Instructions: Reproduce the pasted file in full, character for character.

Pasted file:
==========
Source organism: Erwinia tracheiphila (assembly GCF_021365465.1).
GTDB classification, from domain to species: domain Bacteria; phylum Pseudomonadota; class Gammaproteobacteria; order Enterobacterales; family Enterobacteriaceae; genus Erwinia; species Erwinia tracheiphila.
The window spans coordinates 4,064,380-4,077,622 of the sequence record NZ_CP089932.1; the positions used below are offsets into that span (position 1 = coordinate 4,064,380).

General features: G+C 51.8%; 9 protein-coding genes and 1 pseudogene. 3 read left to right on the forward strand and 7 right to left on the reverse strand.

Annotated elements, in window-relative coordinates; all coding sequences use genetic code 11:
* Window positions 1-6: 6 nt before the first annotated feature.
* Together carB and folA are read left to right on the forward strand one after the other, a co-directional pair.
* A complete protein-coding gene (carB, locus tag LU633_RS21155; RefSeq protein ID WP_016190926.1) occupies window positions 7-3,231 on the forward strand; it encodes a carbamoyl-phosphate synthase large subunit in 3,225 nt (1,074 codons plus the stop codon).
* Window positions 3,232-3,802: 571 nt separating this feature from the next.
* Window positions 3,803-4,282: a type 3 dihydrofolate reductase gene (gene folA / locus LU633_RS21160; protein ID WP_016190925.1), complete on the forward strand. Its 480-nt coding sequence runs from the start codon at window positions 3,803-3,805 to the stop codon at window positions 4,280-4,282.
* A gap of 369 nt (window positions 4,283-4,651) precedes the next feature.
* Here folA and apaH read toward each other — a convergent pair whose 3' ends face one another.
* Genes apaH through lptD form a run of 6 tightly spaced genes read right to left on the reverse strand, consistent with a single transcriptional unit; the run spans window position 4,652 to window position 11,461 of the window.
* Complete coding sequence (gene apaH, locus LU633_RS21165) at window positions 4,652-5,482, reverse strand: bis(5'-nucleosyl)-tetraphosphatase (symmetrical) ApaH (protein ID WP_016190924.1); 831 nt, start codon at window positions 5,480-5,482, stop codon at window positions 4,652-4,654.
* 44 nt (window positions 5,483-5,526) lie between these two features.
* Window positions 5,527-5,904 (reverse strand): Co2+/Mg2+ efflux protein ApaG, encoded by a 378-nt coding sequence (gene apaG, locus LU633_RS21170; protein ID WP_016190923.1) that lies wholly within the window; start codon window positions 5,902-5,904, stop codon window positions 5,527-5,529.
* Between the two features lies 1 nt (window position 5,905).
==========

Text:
Source organism: Erwinia tracheiphila (assembly GCF_021365465.1).
GTDB classification, from domain to species: domain Bacteria; phylum Pseudomonadota; class Gammaproteobacteria; order Enterobacterales; family Enterobacteriaceae; genus Erwinia; species Erwinia tracheiphila.
The window spans coordinates 4,064,380-4,077,622 of the sequence record NZ_CP089932.1; the positions used below are offsets into that span (position 1 = coordinate 4,064,380).

General features: G+C 51.8%; 9 protein-coding genes and 1 pseudogene. 3 read left to right on the forward strand and 7 right to left on the reverse strand.

Annotated elements, in window-relative coordinates; all coding sequences use genetic code 11:
* Window positions 1-6: 6 nt before the first annotated feature.
* Together carB and folA are read left to right on the forward strand one after the other, a co-directional pair.
* A complete protein-coding gene (carB, locus tag LU633_RS21155; RefSeq protein ID WP_016190926.1) occupies window positions 7-3,231 on the forward strand; it encodes a carbamoyl-phosphate synthase large subunit in 3,225 nt (1,074 codons plus the stop codon).
* Window positions 3,232-3,802: 571 nt separating this feature from the next.
* Window positions 3,803-4,282: a type 3 dihydrofolate reductase gene (gene folA / locus LU633_RS21160; protein ID WP_016190925.1), complete on the forward strand. Its 480-nt coding sequence runs from the start codon at window positions 3,803-3,805 to the stop codon at window positions 4,280-4,282.
* A gap of 369 nt (window positions 4,283-4,651) precedes the next feature.
* Here folA and apaH read toward each other — a convergent pair whose 3' ends face one another.
* Genes apaH through lptD form a run of 6 tightly spaced genes read right to left on the reverse strand, consistent with a single transcriptional unit; the run spans window position 4,652 to window position 11,461 of the window.
* Complete coding sequence (gene apaH, locus LU633_RS21165) at window positions 4,652-5,482, reverse strand: bis(5'-nucleosyl)-tetraphosphatase (symmetrical) ApaH (protein ID WP_016190924.1); 831 nt, start codon at window positions 5,480-5,482, stop codon at window positions 4,652-4,654.
* 44 nt (window positions 5,483-5,526) lie between these two features.
* Window positions 5,527-5,904 (reverse strand): Co2+/Mg2+ efflux protein ApaG, encoded by a 378-nt coding sequence (gene apaG, locus LU633_RS21170; protein ID WP_016190923.1) that lies wholly within the window; start codon window positions 5,902-5,904, stop codon window positions 5,527-5,529.
* Between the two features lies 1 nt (window position 5,905).